Navigating and Supporting Postpartum Mental Health


At City Mom Collective, we are dedicating a week to empowering and supporting new and expecting moms. Even though we have always been doing that for the past 10 years, this week, we are focused on four specific topics, EAT, SLEEP, PLAY, and MATERNAL HEALTH.   Kate McReynolds,  Licensed Mental Health Counselor and mom of 2 shares important tips to help new moms navigate and support their postpartum mental health.  

Kate McReynolds :: Root To Rise Counseling

Kate McReynolds is a Licensed Mental Health Counselor and mom of two. She is Perinatal Mental Health-Certified, specializing in therapy for prenatal and postpartum support, birth trauma, pregnancy loss, PMADs (Perinatal Mood & Anxiety Disorders), and general maternal wellness. Kate works to support the mother during every experience – pregnancy, loss, labor and delivery, the postpartum period, and beyond.

Follow Kate on Instagram | Facebook | Root To Rise Counseling

Tips for Navigating and Supporting Postpartum Mental Health

Tip #1: Familiarize yourself with signs of The Baby Blues vs. signs of PMADs to have a general idea of what to expect emotionally after giving birth, and ask your birth team (midwife, OBGYN, doula, etc.) for perinatal mental health resources. Counseling and support groups can be extremely helpful as you transition into parenthood, even after the postpartum period.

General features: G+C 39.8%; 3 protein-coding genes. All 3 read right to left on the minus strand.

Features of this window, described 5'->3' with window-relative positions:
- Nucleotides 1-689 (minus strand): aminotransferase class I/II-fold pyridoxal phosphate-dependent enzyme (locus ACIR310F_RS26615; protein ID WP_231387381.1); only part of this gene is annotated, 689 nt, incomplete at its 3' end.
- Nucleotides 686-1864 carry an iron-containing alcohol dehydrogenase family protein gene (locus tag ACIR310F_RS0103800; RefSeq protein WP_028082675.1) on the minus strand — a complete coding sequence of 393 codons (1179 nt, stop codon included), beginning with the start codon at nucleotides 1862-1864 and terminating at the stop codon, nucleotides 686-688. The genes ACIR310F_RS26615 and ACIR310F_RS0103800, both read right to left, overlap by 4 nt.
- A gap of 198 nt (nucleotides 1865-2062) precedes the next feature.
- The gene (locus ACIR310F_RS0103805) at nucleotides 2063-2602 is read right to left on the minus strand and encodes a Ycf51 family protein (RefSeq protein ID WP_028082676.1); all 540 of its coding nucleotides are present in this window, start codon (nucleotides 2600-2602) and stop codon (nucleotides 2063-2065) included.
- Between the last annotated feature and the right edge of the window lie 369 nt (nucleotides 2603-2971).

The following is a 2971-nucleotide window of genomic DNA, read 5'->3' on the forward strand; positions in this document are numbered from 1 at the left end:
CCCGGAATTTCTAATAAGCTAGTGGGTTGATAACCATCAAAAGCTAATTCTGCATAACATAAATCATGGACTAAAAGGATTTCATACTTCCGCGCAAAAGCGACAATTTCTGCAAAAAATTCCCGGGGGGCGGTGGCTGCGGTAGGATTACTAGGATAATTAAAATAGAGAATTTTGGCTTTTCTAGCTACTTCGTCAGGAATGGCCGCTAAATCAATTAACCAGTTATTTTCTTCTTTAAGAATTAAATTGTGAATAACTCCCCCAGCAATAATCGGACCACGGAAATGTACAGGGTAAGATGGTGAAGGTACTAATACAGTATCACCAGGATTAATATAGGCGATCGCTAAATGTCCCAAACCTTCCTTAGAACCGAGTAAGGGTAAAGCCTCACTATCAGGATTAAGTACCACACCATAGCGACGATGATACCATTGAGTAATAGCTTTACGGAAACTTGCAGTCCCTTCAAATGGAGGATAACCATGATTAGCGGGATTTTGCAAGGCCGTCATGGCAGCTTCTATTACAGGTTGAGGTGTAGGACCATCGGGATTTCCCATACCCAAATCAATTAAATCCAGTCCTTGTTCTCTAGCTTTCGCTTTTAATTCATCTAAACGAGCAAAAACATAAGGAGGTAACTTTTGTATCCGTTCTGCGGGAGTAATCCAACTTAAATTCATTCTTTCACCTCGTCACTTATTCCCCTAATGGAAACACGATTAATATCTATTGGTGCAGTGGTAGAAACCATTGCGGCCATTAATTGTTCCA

Tip #2: Identify your expectations and express your boundaries regarding postpartum visitors. Are you open to people coming over just for social visits, or do you want to limit visitors to only the people who will provide hands-on-help? Do you want visitors immediately or do you want to wait? You may not be able to predict exactly how you’ll feel or what you’ll need, but it’s easier to have these plans in place ahead of time and change them as needed, vs. not having them at all.

Tip #3: If you have questions or concerns regarding your postpartum recovery (no matter how big or small) and you feel uneasy about waiting until the standard 6-8 week checkup, ask to schedule something sooner. You deserve to feel comfortable and at ease about your postpartum recovery, and to address your questions and concerns immediately.

Tip #4: If you have a partner, co-parent, or childcare helper, make a plan for who will be responsible for certain tasks in the early postpartum weeks. Who will change diapers, handle the feedings, soothe baby back to sleep, wash/prep baby items, etc.? Discussing expectations ahead of time and starting a routine early on can help to balance the load of parenting so that everyone has the chance to rest and take breaks.

Tip #5: Allow yourself to ask for help when it’s needed and to accept it when it’s offered. Wanting, needing, or accepting help does not mean you’re failing or doing a bad job. You’re doing great, and everyone needs help from time to time. You may be able to do something on your own, but that doesn’t mean you have to.

Tip #6: Remind yourself on a regular basis that you do not have to do it all, your best is going to look different every single day, you are good enough just the way you are, and you are always worthy of having your needs met.

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